Hollywood Scales the Great Wall
Eric is a member of The Motley Fool Blog Network -- entries represent the personal opinion of the blogger and are not formally edited.
The Chinese are going to have access to more movies … well, legitimate ones, at any rate. This is because last week their government and America's agreed on a deal in which more Hollywood films will be allowed to screen in the big Asian country’s theaters. Previously, China had a strict quota of 20 American films per year.
The deal allows for only 14 more movies, which isn’t a huge number considering that the big Hollywood studios typically release around 600 annually. It’s also kind of limited considering that every one of those 14 will have to be an “enhanced format” offering. This is a fancy term for IMAX and 3D films, which not coincidentally fetch significantly higher ticket prices. Needless to say, this heavily restricts the participant list to those who actually make those kinds of pricey movies. Walt Disney (NYSE: DIS), Time Warner (NYSE: TWX) and little-engine-that-could Imax (NYSE: IMAX) will dance under the limbo pole, but the producers of lower budget, traditional-format movies won’t be able to clear the bar.
In spite of the restrictions, this is a move in the right direction that will end up enriching not only the studios but the little producers as well. As with nearly every other good or service, movies are booming in China. In 2011, total box office in the nation amounted to $2.1 billion, a leap of nearly 30% over the tally of the previous year. For perspective, the most recent international box office total amounted to $21.2 billion. China already has a big impact on the movie business and that’s only going to grow.
This, despite the inaction of the country’s government. According to the letter of the law (specifically a ruling handed down by the World Trade Organization in 2009), China is supposed to have a wide-open movie market by now. Yeah, right. Tight and controlling, the government is reluctant to open any of its markets freely to anyone, so full access wasn’t going to happen anytime soon. In light of that stubborn resistance to full competition, even this new deal’s small concessions mean something.
Like everywhere else in the world, Chinese people want to see Hollywood movies and this demand isn’t going to melt away. Nor is it going to be reduced by piracy; even the relatively poor Chinese are willing to fork over a few bills to enjoy a clean print of a movie on the big screen rather than download a shaky camera bootleg to play on their computer or TV.
By American standards, studios get the butt end of the deal when they release movies in China. Up until now the country had but a single film distributor, which happened to be a state-controlled monopoly. This entity took anywhere from 82.5% to 86.5% of a movie’s proceeds, exclusive of costs. As part of the new deal, those heavy numbers will drop to around 75%. This is still far more than the 50% or so distributors and exhibitors take home in America and in other foreign countries, but again it’s a step in the right direction.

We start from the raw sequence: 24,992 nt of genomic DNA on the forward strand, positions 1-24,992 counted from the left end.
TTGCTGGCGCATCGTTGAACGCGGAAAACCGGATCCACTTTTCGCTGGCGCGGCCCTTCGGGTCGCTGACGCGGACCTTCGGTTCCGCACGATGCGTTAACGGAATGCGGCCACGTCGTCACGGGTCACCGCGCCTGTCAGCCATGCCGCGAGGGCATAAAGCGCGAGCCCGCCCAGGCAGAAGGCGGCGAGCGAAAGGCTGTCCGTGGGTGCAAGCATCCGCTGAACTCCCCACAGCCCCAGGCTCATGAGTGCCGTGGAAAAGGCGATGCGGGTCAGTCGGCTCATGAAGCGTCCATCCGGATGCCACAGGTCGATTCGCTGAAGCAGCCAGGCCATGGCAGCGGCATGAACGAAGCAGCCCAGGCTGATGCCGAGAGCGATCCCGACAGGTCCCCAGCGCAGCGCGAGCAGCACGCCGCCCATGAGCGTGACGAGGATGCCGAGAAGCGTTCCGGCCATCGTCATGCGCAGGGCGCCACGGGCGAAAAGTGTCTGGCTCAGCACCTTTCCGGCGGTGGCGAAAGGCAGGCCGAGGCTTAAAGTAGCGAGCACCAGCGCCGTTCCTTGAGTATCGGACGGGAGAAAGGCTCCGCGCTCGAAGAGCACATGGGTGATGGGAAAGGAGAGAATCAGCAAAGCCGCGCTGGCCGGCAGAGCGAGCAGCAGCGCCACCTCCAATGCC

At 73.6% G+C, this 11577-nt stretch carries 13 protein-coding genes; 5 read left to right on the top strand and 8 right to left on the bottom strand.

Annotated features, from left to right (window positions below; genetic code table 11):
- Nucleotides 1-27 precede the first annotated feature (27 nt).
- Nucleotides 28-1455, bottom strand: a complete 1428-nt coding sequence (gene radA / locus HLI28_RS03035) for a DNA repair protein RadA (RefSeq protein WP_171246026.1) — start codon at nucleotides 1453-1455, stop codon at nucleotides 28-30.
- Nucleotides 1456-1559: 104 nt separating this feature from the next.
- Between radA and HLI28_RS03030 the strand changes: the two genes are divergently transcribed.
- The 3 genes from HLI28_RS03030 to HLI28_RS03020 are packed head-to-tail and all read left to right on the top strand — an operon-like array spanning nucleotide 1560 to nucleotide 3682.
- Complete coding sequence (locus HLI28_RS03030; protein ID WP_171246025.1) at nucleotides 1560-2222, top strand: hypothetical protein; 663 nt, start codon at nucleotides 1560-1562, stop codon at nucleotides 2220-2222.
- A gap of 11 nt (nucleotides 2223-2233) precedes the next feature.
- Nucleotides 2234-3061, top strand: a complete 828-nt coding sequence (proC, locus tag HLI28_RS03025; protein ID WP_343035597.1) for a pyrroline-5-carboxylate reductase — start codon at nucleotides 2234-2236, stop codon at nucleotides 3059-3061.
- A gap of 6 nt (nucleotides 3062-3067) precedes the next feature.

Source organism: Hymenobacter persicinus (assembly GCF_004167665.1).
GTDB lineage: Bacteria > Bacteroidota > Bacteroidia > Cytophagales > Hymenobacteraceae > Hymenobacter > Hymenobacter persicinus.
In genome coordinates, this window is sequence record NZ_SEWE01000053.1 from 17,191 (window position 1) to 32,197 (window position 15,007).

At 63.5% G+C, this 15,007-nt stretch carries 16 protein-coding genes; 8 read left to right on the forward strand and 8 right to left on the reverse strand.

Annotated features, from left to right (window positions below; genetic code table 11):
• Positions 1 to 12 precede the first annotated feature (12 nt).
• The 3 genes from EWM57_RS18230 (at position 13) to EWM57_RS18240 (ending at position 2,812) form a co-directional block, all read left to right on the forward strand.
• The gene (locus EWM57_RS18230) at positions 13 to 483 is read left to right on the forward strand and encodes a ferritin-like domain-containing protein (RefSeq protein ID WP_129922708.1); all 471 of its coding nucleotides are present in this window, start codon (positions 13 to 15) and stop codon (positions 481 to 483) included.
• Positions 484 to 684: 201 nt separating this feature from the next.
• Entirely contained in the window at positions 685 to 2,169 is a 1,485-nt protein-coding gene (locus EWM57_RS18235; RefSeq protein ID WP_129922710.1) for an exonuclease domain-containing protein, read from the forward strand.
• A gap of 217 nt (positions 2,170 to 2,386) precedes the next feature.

And over time it’ll boost Hollywood’s business considerably. The agreement between the two countries is only the start of a series; the ball has begun to roll and China will eventually have to give in to Hollywood/Washington trade office pressure and the weight of the WTO’s ruling. Sequels in the series will almost certainly feature an increase in both the number and type of allowed films. Look to the big studio-owning conglomerates to benefit first and well, particularly Disney, which will secure an important toehold in the market when it opens a theme park near Shanghai in 2016 or so. The “mini-majors”, i.e. production companies or units that don’t have their own distribution arms, will see a boost, but probably further down the chain. One specialist player that’s already gotten a head start is DreamWorks Animation SKG (NASDAQ: DWA); if its plans are realized the company will actually circumvent the quota entirely when it opens a production studio in Shanghai within the next few years. The move is a bold one but probably won’t be copied too widely, as it’s a joint venture only minority-owned by DWA. On the plus side, by planting its flag in-country and establishing a native company, in effect, the production house will be able to freely distribute its wares.
Regardless of how they do it, Hollywood studios will tap deeper and deeper into the hot Chinese market in the coming years. If all goes well and that market continues to be liberated, it’ll be one movie that will have a very happy ending for investors.
Motley Fool newsletter services recommend Walt Disney, DreamWorks Animation and Imax. The Motley Fool has no positions in the stocks mentioned above. Eric Volkman has no positions in the stocks mentioned above. Try any of our Foolish newsletter services free for 30 days. We Fools may not all hold the same opinions, but we all believe that considering a diverse range of insights makes us better investors. The Motley Fool has a disclosure policy.